Character thoughts can also be a big intrusion, since writers want to convey what’s going on in the characters’ heads during a dialogue exchange. However, in most cases, a character can ponder or angst over the conversation after it happens. While characters are talking, put in the narration you need to support the interaction and no more.

5. Making Overly Grand Statements

Remarkable things happen during our stories, and to writers these events often represent philosophical ideas or important messages. But sometimes writers are so interested in making their scene dramatic and meaningful that they make characters say things that feel too grand to be natural.


“Hi, honey.” Mia shut the front door. “You don’t look happy. Tough day at work?”

Aki nodded slowly. “Sometimes I think the world we live in is only the shadow of true creation. And that by cloning extinct species, I’m merely playing with shadows while the divine life that cast them remains lost forever.”

“I wish this burden didn’t fall on us,” Mia said as she shrugged off her coat. “But we have no choice but to do this… or watch our world burn.”

Remember that real people don’t spend much of their time pondering abstract concepts like good and evil. Instead, they focus on the particulars of the challenges they’re facing. To get your abstract ideas across, make the particulars of their situation a good example of the concepts. That way, you’ll show rather than tell your important points.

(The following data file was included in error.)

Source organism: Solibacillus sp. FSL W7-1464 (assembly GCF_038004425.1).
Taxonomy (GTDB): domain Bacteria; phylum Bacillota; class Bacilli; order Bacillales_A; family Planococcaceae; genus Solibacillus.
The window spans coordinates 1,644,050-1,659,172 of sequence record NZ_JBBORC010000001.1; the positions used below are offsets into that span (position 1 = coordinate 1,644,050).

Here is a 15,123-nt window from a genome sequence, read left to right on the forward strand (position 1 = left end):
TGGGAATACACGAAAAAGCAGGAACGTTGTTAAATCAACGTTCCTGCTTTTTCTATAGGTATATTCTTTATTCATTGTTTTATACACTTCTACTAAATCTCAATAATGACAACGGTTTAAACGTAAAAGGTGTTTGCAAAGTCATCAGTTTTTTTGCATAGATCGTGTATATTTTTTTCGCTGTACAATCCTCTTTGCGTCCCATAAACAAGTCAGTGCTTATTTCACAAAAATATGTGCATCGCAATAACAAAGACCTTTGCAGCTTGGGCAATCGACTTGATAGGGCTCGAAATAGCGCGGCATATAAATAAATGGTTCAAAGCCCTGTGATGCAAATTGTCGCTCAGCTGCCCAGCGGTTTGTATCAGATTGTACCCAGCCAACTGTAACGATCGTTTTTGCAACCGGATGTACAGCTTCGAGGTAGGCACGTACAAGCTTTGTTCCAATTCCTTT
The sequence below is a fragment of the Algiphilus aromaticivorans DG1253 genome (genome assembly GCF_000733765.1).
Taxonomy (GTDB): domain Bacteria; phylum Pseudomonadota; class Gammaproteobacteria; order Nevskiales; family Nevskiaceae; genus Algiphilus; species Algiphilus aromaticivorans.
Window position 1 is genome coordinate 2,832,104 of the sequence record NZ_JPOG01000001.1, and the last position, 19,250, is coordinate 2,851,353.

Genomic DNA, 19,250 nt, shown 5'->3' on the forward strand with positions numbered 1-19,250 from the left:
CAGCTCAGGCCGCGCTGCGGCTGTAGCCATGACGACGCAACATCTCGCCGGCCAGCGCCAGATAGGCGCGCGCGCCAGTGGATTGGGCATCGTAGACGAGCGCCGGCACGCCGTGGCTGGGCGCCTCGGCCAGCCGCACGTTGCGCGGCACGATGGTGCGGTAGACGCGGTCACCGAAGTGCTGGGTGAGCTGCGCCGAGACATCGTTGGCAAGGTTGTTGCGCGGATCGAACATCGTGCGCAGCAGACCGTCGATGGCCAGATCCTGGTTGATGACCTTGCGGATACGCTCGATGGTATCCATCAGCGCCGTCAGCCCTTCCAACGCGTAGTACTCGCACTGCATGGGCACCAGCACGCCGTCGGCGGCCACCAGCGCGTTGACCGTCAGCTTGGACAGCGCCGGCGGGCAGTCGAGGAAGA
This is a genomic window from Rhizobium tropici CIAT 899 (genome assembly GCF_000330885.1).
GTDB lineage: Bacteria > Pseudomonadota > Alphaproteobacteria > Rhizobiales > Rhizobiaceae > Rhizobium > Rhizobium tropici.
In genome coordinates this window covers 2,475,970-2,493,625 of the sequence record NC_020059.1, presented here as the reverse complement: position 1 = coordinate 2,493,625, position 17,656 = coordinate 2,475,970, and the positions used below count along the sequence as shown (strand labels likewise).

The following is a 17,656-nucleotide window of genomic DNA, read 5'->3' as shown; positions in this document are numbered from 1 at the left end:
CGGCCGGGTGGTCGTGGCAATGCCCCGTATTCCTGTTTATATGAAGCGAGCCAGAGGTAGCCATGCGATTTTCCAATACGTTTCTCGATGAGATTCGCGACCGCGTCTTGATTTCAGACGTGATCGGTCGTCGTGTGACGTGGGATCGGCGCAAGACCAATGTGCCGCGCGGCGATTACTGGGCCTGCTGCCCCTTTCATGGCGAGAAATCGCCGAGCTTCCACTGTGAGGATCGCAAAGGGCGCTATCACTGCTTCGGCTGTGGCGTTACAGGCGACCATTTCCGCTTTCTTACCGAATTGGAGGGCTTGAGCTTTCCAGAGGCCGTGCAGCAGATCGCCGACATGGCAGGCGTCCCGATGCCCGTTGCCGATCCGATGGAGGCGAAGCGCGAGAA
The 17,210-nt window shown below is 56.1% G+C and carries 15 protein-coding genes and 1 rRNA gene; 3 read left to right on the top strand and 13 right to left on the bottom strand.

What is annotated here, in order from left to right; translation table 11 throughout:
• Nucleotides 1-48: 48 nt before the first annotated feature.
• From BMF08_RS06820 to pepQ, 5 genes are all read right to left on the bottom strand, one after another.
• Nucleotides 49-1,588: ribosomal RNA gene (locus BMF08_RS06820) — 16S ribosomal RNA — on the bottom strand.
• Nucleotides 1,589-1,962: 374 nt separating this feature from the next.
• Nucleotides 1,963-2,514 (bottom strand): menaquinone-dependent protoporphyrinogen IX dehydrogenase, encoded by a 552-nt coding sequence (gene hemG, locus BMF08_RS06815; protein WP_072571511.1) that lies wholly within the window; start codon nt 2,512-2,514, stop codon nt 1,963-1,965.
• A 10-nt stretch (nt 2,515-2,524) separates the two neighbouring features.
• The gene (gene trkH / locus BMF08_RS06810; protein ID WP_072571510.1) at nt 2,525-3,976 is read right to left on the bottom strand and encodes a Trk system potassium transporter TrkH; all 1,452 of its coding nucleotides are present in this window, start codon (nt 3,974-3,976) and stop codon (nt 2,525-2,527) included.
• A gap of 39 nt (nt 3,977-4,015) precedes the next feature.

“Hi, honey.” Mia shut the front door. “You don’t look happy. Tough day at work?”

Aki nodded slowly. “We’re almost ready to create our first woolly mammoth. Everyone’s celebrating, but I just… I worry about creating an entire species that exists just to live in a lab. The mammoth evolved for a world that’s gone now, and we can’t give it back to them.”

“I’m sorry – that must be stressful,” Mia said as she shrugged off her coat. “But if we’re going to save all the species that are dying, we’ll need this practice.”

This doesn’t mean it’s never appropriate to put beautiful metaphors in your dialogue, but the timing and context matter. Someone is more likely to say grand things during a speech than they are to their partner at home after work. Even then, important messages and themes are something to build up to. Once the characters have been struggling with the issue for a while, it’s more believable that they’ve thought so deeply about it. By waiting until a climactic moment, these statements will also have added emotional emphasis. Putting philosophy in your first chapter could make readers wonder if you’re more interested in telling them your ideas than building a compelling story.

Dialogue will never be entirely straightforward; it’s simply too complex. But with practice, writers can still learn to polish rough spots and create more engaging scenes.